There should also be discussions that help to identify potential talent as well as discussing the strengths, weaknesses, skills, experience, and developmental needs of the available employee pool.
Employee developmental plans should be part of a structured performance management system.
This focus should also include employee development by increasing employee responsibilities and providing mentoring for employees.
4. Benchmark Talent
Benchmark the skill sets of other leaders in the marketplace to ensure the in-house talent pool is the most qualified for the job.
Use networking opportunities to compare talent.
Reach out to colleagues and use social platforms, such as LinkedIn to explore talent.
5. Create A Structured Transition Plan
Transitioning leadership can be a challenge if there is no plan to address the obvious issues that come with passing the baton.
Spend the time to create processes that help the employee orient to the new job.
For instance, have a plan and process in place to develop talent by creating a process to transition an employee to a supervisor.
This simple step can minimize the downtime associated with leadership transitions and can help the newly promoted employee hit the ground running.
6. Create an Employee Development Database
Organizations should create a database that tracks employee skill development.
Keep records of performance appraisals, employee development plans, and all employee training.
Use this information to facilitate conversations about potential candidates.
Mistakes Organizations Make With Succession Plans
Not paying attention to the potential leaders within the organization and being unprepared for a leadership transition. Use your performance management system to help identify and develop employees.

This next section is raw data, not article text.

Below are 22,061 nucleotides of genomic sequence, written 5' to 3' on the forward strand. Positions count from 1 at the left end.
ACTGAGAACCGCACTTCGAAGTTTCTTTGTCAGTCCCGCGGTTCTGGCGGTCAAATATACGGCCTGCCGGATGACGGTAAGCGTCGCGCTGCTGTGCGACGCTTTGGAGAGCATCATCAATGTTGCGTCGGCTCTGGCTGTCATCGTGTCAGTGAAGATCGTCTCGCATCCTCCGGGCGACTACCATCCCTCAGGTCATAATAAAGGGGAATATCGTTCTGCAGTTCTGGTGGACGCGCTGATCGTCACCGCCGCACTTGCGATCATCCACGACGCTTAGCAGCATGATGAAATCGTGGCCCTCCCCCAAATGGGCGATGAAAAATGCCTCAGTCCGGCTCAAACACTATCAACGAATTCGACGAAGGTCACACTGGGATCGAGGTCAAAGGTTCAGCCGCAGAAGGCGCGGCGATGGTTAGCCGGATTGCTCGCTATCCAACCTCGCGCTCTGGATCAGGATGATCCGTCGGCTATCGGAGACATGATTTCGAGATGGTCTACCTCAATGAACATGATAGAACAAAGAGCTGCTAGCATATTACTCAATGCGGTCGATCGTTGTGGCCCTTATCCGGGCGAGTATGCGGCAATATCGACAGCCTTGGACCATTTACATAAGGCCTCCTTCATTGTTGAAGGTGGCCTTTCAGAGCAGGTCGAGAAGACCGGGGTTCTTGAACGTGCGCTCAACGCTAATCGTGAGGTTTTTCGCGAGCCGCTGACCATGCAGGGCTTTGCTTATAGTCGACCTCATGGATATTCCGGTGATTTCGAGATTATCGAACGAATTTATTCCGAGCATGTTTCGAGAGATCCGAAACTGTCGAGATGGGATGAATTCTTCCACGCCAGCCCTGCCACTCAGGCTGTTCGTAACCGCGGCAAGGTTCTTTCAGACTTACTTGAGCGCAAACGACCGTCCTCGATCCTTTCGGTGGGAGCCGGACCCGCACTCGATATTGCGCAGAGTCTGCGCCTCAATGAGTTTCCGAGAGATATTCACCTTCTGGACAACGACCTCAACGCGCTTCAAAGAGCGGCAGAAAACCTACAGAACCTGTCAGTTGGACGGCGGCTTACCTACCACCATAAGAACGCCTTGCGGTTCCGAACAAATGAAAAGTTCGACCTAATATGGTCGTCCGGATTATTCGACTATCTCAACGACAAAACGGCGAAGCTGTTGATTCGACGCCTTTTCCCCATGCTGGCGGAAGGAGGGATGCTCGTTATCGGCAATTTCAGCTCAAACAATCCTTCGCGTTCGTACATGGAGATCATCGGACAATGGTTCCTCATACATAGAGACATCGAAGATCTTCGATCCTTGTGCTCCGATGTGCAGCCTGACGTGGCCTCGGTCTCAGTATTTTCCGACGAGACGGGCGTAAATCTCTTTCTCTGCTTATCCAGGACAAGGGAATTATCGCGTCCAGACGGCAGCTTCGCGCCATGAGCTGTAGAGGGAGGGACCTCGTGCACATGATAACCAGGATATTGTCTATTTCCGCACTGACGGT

Not having a process to assess internal talent. Take the time to get to know employees and create a process to identify internal talent.
Failing to communicate an organization’s plan and desire to promote and develop potential leaders. This lack of vital communication can result in strong candidates seeking advancement and employment with other organizations. Help employees understand the organization’s commitment to developing talent for promotion.
Not investing the time to mentor and coach potential leaders. All employees benefit from one one-on-one coaching. Take the time to assign a coach and mentor to all employees that have development potential.
Not providing developmental opportunities and experiences for employees. Employees learn through experiences. Offer employees the opportunity to practice leadership responsibilities. Use the mentoring program to guide employee behavior.
Not having senior leadership buy-in to the succession planning process. Confident leaders understand that planning for succession is a crucial aspect of leadership.
Succession Planning Helps With Retention
Employees come to work with the intention of doing a good job. This valuable workforce wants to know that there is a path to advancement.
Create a succession plan and communicate its intent to employees. This information will be the carrot for employees to grab as they develop.
An effective succession planning process improves employee engagement, commitment, and retention. It also helps with talent recruitment and ever-increasing recruitment costs.